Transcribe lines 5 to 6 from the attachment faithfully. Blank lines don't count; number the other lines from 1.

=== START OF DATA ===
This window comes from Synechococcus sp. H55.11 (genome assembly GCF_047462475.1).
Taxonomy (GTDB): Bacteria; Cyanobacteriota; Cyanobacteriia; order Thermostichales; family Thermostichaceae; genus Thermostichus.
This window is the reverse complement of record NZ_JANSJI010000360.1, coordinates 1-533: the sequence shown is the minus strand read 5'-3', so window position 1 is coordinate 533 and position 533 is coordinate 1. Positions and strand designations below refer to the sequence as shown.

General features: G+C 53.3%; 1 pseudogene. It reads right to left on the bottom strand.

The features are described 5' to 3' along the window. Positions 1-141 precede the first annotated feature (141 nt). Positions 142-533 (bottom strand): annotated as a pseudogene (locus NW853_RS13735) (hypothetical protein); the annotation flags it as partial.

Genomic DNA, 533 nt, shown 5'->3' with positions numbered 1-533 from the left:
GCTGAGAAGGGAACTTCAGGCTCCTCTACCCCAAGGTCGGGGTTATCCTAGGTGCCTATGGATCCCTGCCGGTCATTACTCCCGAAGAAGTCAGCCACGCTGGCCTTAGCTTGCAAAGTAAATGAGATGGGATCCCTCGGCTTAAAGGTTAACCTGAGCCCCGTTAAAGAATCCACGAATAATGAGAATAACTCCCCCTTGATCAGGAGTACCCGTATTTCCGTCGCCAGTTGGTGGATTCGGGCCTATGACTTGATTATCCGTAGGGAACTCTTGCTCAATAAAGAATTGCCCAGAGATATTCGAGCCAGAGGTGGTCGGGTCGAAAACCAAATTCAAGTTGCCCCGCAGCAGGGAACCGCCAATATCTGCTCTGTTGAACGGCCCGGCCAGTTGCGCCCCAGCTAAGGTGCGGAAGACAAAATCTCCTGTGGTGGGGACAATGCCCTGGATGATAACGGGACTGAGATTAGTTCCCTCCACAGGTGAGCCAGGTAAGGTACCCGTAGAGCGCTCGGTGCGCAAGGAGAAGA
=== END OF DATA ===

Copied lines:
The features are described 5' to 3' along the window. Positions 1-141 precede the first annotated feature (141 nt). Positions 142-533 (bottom strand): annotated as a pseudogene (locus NW853_RS13735) (hypothetical protein); the annotation flags it as partial.

Genomic DNA, 533 nt, shown 5'->3' with positions numbered 1-533 from the left: